Another of the East London Federation of the Suffragettes’ projects was the People’s Army, a self-defense group formed in 1913, for both men and women wishing to protect themselves from police violence. They held shooting practices in Victoria Park. Like the class consciousness, this clearly runs counter to our received image of suffragettes as bourgeois women wearing white and demanding to share the privileges of their husbands.
“Hold, Hold Fire,” the video installation, takes off from this striking episode. The first half of the video shows a contemporary jiujitsu class, a bit boring, but perhaps a necessary setup for the beautiful and jarring unreality of its second half, which plays on the opposite wall of the room. Here the same contemporary women from the self-defense class engage in a shooting exercise in the park, just as the East London suffragettes did. The installation is provocative because, of course, police violence is still an overwhelming fact of urban, working-class life, and yet, the conditions of militarized repression that we now live under in cities make it hard to imagine people taking up shooting practice in the park to protect themselves from the cops. Even though there is no magic, this video sequence plays almost as magic realism because the idea seems so politically distant from us.
In recent years, our collective consciousness about police violence as a fact of working-class life, especially for black and brown people in the United States, has been raised. Here, however, the historical material on police repression of working-class suffragettes, carried into the present in this way, encourages us not only to consider police brutality as a historical fact in situations where it’s not commonly discussed, but also helps us to understand the larger political implications of police violence: as well as being a horrific assault on working-class lives, it also works to repress working-class politics, keeping people from protesting and organizing.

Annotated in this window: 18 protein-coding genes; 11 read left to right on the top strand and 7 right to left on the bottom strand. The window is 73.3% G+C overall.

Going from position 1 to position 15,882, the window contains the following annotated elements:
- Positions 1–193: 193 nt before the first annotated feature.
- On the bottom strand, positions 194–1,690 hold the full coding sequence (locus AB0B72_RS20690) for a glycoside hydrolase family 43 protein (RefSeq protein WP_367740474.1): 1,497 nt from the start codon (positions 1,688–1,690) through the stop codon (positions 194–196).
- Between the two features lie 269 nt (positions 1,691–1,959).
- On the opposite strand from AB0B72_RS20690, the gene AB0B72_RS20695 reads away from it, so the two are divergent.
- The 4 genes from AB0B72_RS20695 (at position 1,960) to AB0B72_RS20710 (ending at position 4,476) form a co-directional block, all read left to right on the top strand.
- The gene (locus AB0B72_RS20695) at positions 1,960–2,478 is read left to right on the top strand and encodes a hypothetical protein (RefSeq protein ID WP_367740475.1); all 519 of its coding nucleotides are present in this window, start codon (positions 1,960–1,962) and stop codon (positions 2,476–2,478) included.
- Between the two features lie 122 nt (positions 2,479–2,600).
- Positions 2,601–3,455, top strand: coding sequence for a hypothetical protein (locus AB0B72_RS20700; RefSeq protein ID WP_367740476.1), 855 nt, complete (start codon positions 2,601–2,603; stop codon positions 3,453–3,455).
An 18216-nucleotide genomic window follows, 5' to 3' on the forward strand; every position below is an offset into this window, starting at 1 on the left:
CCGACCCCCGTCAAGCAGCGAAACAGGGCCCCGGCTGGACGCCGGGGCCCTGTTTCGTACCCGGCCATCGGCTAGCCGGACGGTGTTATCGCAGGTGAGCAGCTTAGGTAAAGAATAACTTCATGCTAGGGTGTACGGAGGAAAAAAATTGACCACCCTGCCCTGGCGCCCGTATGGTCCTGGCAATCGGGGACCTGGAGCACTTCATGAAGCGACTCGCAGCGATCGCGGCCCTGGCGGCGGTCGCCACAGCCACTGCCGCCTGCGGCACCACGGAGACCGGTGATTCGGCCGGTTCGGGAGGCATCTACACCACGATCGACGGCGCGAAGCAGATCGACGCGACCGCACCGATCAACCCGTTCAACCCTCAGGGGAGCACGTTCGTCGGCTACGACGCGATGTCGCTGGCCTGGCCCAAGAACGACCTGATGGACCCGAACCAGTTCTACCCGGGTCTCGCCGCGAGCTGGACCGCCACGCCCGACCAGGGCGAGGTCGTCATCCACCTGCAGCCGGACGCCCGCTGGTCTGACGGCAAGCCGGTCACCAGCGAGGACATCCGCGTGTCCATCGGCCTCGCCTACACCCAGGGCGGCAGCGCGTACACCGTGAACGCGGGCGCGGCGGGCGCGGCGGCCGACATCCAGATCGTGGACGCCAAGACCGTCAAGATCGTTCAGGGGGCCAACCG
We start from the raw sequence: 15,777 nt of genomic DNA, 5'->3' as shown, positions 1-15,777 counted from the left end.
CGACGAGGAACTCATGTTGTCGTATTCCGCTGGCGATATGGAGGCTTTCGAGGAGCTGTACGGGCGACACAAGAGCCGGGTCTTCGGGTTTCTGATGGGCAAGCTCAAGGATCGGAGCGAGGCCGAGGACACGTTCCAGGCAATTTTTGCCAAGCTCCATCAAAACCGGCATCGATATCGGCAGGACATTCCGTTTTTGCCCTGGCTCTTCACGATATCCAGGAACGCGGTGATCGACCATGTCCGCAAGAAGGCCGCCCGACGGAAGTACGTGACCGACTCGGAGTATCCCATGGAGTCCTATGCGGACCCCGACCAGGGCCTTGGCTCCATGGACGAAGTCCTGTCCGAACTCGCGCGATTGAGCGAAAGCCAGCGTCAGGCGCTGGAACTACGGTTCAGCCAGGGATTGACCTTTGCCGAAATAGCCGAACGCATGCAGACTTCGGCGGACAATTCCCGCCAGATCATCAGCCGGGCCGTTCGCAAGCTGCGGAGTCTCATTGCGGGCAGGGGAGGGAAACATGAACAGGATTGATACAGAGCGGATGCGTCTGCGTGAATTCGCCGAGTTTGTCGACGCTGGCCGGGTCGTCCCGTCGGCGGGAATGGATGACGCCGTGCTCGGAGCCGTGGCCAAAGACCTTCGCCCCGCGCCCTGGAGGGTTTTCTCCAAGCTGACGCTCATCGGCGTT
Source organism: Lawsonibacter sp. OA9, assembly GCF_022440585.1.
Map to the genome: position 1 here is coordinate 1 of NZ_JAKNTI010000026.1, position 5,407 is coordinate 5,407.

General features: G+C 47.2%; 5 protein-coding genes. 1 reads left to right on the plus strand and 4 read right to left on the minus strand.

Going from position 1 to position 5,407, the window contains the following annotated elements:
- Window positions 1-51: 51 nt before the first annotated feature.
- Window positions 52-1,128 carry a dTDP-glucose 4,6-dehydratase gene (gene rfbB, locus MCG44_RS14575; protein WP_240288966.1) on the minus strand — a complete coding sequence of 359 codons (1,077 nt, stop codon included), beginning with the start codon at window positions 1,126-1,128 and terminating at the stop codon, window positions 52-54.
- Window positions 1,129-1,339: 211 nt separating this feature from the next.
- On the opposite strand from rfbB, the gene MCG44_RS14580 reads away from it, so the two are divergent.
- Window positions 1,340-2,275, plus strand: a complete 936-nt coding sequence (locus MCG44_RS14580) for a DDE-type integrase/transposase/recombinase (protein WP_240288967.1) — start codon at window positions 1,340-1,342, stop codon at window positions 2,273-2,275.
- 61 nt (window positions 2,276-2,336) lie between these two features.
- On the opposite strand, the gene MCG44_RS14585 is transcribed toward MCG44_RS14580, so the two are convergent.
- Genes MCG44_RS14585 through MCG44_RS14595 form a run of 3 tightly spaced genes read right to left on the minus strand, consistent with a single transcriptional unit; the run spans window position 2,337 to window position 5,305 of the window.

The Plender show is up until June 26, and is part of Amant’s “First Person, Third Person, Same Person” series, which includes cinematic installations that also use testimonials, archival material, and books to explore history that resonates with our contemporary world. Dora García’s “Revolution, Fulfill Your Promise!” which engaged with the life and work of Bolshevik thinker Alexandra Kollontai (which we visited and interviewed García about in February), was also part of this series, and in its depth of attention to socialist feminist history and ambition to connect that history to the present, has many echoes in Plender’s show. The next in the series, “Education By Night,” by Brazilian artist Clara Ianni, which will be up from July 2 to September 8, explores the relationship between the Cold War, military dictatorship, and global capitalism through mid-century US propagandistic educational materials about Latin America.
Amant is an inviting place, with a bookstore café stocked with socialist feminist titles and even a small outdoor garden. The exhibitions are almost densely intellectual, with source material to peruse at length. Every movement needs art, and the art of today’s socialist feminist movement hasn’t been that visible. Let’s hope Amant’s curators continue exploring this fruitful terrain.